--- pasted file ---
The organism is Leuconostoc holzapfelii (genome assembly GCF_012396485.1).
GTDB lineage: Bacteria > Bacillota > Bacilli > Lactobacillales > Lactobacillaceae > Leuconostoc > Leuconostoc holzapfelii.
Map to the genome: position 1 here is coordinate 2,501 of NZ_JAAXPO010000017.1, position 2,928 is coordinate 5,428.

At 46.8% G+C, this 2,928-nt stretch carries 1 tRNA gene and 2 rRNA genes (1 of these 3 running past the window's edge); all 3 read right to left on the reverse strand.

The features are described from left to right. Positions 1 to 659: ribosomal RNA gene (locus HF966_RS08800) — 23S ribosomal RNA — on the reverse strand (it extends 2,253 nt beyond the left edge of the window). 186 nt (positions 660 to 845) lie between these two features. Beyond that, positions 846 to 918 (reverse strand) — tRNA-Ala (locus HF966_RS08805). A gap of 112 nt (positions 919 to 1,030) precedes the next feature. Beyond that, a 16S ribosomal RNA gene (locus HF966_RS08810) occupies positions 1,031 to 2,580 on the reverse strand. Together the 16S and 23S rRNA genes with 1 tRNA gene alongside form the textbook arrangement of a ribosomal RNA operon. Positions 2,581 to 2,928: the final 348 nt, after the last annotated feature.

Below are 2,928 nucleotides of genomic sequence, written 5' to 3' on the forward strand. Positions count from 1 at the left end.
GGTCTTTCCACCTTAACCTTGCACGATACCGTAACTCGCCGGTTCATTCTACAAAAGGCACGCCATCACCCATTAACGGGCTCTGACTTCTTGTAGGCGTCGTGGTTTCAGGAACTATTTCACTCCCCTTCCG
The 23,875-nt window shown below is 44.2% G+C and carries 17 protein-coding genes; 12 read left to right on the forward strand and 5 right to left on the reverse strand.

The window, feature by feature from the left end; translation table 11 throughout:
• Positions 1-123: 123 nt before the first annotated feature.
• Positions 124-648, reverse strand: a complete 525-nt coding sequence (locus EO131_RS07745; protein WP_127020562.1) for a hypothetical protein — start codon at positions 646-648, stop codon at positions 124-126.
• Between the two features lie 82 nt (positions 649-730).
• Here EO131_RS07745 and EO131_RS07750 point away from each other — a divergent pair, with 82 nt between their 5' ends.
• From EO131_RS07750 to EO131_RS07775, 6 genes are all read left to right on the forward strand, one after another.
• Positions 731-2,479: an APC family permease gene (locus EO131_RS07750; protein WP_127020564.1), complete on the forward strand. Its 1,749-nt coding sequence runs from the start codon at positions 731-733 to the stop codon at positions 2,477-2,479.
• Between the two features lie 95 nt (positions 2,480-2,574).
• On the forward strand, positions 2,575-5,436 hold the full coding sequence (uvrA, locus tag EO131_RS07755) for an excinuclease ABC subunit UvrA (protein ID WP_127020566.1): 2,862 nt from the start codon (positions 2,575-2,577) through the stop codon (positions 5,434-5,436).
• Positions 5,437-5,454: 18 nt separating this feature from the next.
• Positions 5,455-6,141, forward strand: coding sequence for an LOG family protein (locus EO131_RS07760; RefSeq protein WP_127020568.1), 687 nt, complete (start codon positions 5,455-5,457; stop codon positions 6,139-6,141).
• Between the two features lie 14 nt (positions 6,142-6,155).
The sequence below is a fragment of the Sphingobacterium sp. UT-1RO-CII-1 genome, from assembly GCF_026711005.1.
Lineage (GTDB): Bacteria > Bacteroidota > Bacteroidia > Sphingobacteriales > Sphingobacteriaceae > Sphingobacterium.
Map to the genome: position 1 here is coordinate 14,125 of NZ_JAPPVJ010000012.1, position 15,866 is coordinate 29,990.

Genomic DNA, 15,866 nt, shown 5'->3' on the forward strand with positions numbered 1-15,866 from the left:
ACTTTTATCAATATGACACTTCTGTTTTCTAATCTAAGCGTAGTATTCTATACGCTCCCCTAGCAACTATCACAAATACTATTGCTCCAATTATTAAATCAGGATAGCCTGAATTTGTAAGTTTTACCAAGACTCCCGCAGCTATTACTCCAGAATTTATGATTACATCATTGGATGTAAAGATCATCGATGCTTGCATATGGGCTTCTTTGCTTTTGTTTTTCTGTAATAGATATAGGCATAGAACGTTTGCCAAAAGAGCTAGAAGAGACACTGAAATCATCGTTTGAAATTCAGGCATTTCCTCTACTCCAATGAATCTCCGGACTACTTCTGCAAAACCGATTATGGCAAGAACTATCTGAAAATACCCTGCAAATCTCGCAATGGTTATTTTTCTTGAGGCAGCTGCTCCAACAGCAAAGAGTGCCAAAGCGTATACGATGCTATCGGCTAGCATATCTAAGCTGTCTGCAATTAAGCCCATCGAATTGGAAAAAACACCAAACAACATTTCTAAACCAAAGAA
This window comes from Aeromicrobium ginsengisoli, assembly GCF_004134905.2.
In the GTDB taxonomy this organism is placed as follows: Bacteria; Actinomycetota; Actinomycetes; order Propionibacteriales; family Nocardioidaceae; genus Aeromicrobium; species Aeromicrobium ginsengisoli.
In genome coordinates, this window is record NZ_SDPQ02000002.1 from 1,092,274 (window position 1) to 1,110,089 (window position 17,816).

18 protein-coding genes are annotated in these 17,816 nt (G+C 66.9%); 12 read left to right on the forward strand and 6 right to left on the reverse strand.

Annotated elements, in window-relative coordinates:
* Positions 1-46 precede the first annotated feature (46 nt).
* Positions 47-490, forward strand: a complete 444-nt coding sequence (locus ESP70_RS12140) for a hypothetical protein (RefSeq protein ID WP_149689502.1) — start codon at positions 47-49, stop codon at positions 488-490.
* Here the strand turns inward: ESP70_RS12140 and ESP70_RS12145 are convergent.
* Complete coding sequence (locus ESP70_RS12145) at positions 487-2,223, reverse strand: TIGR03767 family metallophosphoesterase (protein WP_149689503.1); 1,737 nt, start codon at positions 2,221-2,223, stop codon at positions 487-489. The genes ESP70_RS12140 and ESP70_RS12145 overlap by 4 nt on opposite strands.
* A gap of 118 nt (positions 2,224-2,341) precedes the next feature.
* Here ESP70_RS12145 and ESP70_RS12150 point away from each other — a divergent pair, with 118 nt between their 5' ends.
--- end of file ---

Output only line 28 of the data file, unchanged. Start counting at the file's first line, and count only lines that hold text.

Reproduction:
In genome coordinates, this window is record NZ_SDPQ02000002.1 from 1,092,274 (window position 1) to 1,110,089 (window position 17,816).